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Gina Haspel wanted to withdraw nomination to lead CIA

A profile shot of Haspel
Haspel at Mike Pompeo's swearing in as Secretary of State. Photo: Mandel Ngan/AFP via Getty Images

Gina Haspel, President Trump's nominee to succeed Mike Pompeo as CIA director, wanted to withdraw her name from consideration amid concerns that her role in enhanced interrogation of suspected terrorists would derail with her confirmation, Axios has confirmed, per a source with direct knowledge. The story was first reported by The Washington Post.

The details: During a West Wing meeting with White House officials on Friday, Haspel indicated that she planned to withdraw to avoid "the spectacle of a brutal confirmation hearing," per the Post. That prompted press secretary Sarah Sanders and legislative affairs director Marc Short to head to CIA headquarters to convince her to keep her name in consideration.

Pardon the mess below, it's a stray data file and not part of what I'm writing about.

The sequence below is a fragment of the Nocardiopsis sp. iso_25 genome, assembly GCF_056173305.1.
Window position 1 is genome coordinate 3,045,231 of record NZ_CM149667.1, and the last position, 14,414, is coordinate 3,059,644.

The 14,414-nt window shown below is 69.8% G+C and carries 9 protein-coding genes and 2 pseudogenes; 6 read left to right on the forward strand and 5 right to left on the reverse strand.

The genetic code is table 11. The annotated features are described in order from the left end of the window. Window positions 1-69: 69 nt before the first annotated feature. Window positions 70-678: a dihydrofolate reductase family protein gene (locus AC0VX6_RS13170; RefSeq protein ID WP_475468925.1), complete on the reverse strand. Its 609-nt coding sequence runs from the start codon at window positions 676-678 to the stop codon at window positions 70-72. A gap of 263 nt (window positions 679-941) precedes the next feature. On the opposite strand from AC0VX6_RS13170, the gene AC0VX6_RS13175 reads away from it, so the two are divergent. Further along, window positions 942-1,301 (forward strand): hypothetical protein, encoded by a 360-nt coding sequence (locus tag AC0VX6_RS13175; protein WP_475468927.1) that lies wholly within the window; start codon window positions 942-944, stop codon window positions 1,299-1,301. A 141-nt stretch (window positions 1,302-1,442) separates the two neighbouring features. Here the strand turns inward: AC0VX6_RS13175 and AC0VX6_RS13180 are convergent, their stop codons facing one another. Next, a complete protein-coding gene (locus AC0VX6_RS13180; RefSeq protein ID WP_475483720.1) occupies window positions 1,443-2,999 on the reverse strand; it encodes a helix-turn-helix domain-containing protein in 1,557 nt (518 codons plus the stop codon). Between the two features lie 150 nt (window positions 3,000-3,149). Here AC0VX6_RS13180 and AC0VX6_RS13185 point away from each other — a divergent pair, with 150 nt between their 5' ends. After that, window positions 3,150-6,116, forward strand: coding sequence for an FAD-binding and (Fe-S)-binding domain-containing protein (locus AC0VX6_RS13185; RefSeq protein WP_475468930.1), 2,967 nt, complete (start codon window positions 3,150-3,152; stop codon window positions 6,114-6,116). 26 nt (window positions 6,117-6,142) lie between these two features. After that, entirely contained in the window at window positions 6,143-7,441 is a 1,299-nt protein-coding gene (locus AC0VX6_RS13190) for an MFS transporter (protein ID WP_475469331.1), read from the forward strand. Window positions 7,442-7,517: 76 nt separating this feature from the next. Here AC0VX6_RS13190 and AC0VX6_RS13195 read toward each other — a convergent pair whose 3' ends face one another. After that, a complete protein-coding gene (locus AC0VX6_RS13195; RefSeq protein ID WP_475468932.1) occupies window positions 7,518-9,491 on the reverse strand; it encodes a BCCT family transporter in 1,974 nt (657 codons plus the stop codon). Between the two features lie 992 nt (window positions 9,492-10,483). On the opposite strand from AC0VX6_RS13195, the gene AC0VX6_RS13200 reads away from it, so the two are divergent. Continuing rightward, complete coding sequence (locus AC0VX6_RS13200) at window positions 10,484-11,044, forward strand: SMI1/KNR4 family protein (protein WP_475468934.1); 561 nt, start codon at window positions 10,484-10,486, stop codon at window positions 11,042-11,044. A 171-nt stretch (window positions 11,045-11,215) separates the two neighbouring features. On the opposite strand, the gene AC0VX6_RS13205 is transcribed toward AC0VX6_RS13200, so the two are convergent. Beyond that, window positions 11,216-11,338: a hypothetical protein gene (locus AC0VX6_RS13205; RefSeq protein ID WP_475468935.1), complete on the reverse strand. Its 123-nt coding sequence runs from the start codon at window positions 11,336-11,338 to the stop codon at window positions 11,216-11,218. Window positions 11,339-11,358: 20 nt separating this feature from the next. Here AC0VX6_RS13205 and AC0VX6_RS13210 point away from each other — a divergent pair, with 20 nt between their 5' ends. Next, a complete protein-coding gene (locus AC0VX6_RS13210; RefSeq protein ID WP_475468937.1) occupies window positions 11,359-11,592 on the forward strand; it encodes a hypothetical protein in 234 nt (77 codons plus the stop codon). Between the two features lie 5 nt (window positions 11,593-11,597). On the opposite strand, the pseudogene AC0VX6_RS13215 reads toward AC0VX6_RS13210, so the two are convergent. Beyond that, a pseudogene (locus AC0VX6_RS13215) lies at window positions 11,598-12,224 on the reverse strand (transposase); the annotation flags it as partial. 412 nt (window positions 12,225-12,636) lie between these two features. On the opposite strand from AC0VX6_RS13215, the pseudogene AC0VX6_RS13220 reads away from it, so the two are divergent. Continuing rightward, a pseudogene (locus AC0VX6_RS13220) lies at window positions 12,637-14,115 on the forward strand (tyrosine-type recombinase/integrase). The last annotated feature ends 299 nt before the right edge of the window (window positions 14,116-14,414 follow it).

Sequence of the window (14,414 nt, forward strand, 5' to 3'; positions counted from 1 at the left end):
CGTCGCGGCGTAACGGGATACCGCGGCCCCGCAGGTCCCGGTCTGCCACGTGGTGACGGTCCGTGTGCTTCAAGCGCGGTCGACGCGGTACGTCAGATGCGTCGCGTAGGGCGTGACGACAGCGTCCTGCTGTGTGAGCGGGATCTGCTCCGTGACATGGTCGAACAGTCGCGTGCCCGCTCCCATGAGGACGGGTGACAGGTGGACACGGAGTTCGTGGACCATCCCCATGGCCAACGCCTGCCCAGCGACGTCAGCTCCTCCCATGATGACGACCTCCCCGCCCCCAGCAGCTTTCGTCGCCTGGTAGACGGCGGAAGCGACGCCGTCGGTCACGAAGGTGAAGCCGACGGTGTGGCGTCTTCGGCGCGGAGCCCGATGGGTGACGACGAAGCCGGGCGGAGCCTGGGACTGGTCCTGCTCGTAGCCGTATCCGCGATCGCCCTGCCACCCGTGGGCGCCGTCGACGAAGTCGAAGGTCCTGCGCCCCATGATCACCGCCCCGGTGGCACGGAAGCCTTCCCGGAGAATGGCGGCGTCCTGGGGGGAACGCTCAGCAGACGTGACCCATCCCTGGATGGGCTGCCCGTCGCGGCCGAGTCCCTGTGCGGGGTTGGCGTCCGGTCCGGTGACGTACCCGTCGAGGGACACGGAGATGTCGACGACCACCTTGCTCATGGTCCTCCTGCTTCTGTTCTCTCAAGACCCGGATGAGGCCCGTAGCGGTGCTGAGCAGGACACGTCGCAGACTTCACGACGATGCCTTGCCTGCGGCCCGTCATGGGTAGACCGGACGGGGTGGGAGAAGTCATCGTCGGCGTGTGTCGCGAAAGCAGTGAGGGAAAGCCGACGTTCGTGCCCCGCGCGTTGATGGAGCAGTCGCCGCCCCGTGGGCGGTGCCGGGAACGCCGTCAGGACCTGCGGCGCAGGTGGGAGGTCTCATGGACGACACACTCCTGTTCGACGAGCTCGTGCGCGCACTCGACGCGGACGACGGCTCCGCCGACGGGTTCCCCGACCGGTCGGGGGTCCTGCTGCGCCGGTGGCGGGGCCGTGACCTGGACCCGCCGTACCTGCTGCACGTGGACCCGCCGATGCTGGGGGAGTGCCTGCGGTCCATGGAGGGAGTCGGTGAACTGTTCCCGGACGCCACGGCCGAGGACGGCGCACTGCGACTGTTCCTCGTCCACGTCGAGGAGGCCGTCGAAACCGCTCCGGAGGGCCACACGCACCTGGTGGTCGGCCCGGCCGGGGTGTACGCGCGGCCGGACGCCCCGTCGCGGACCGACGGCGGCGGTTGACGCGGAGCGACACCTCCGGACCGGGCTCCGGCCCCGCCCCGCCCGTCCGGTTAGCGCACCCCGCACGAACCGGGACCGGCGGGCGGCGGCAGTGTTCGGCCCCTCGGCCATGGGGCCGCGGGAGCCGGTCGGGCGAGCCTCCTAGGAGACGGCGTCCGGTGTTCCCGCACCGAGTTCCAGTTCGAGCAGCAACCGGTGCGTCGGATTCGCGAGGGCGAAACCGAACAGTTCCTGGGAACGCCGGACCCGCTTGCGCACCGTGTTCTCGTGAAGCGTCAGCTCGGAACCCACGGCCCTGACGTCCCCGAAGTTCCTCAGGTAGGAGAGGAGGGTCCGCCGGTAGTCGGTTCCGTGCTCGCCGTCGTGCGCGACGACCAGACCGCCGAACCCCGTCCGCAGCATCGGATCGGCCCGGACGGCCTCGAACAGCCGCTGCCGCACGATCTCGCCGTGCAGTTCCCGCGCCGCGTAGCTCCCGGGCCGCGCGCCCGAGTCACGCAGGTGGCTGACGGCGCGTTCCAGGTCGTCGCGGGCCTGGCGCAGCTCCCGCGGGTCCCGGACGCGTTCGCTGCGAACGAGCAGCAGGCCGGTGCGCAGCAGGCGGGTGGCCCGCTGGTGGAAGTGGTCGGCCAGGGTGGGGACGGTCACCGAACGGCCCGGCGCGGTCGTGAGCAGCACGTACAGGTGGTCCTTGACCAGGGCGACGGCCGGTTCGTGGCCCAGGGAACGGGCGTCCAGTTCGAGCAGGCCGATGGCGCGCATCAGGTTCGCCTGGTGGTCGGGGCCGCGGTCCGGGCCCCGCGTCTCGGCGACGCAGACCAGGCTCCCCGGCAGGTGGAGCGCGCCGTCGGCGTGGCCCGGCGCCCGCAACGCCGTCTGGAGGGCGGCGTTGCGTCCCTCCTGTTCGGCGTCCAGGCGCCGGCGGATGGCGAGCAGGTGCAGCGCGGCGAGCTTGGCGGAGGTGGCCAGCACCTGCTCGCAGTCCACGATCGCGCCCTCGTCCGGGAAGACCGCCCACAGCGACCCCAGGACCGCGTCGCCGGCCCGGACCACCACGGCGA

• "Amid the questioning in the West Wing on Friday afternoon, Haspel told White House aides she did not want her nomination to harm the CIA. She also feared unfair attacks on her own reputation, saying that she didn’t want to be 'the next Ronny Jackson,' one official said."
  • "Trump learned of the drama Friday, calling officials from his trip to Dallas. He decided to push for Haspel to remain as the nominee after initially signaling he would support whatever decision was taken, administration officials said."
  • "Short ... told Haspel she could still be confirmed despite the information that had recently come to attention of the White House — and the administration expected some Democrats to support her, officials said."

Go deeper: Meet Gina Haspel ... The CIA's history with "black sites" and "enhanced interrogation."

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